So, Rick, hearing this plan, began the process of thinking through how a community could more effectively connect needs with those who abilities to meet those needs. It needed to be simple, easy-to use, clear and rather time-efficient. So, he hatched the initial concept for TheCommon.org, and brought on a partner, Benjamin Gott, who has a very solid tech background as a programmer and supply chain analyst.

They worked for months on architecting a reliable, user-friendly system to connect people with needs with others who have abilities. Then, they brought me onboard, which has already been a huge honor. Currently, we’re in our biggest phase of development yet, which is just about to roll-out. We’re developing what we call the “Blended Communities” feature, which, as the name suggests, will allow any number of communities to share their needs and abilities with any other communities.

Now we’re talking a huge network, connected via the web, accomplishing real need eradication, in the real world. This is what just gets all of us totally geeked! I mean seriously passionate; we can all soap-box on this for hours!

Pretty simple, in concept. More difficult in development, and very theologically rich in spirit, and that’s the real meaning of TheCommon.org.

The name for TheCommon.org comes from Acts 2:44, where the early church (a grassroots movement) “…had all things in common…” This became the motivation of what would become TheCommon.org. All of us on the team here have two primary drives: To love God with all we have and to love our neighbours as ourselves. Not that come close to accomplishing that, at all times, but each of us (you readers, too) has glimmers. Packed into those two drives are thousands of implications. It means we desire to love and glorify God in our culture, by showing his love in real, practical ways. It means our hearts break for those who have needs. We are to “laugh with those who laugh and mourn with those who mourn”. It means we have to consider the ways we contribute to the problems of poverty, illness and oppression, by supporting the systems of leadership developed out of greed and selfishness–the depraved human nature.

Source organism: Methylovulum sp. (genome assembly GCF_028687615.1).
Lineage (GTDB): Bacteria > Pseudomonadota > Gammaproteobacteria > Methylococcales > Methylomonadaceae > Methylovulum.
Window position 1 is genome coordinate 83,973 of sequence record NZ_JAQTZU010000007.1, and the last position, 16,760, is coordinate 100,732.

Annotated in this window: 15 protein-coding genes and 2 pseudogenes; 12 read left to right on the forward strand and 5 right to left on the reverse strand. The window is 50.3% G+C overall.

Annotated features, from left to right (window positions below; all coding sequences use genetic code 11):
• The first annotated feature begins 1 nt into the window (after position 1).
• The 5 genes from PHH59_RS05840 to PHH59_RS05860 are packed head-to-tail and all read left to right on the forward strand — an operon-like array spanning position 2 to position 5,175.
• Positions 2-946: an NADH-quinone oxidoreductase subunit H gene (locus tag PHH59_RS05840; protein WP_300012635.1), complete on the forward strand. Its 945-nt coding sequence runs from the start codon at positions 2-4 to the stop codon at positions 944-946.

It also means that we are optimists. “…Now these three remain: faith, hope and love…” We have hope for the redemption of the world, because of Christ. And, “…we have the mind of Christ”. Therefore, we truly believe that by small goodnesses and the ripples they send forth, the world can be redeemed. It starts with a single act of redemption, namely Christ’s, which is “…once for all…” And, it continues through what Christ called his “body”–the church–and spreads to the building of a kingdom. Jesus said, “…the kingdom of God is within you.”

So, it was God’s design that the world be redeemed through a series of grass-root movements. That being the case, we’ve taken this up as the philosophy of TheCommon.org.

Our dreams, desires and visions are: Love God with everything we have, and love our neighbours as ourselves. Our convictions dictate that we can help accomplish this through TheCommon.org. We desire to see new ‘partnerships’ formed with ministries, companies, organizations, schools and communities, all across the world. We dream of being found worthy servants by multiplying “talents” (awesome double-entendre) for our Lord. We desire to see the building of community, the meeting of the deep needs of this world with the hope of God, and a global network of people, who “Have all things in common.”

Kylw Zwiep .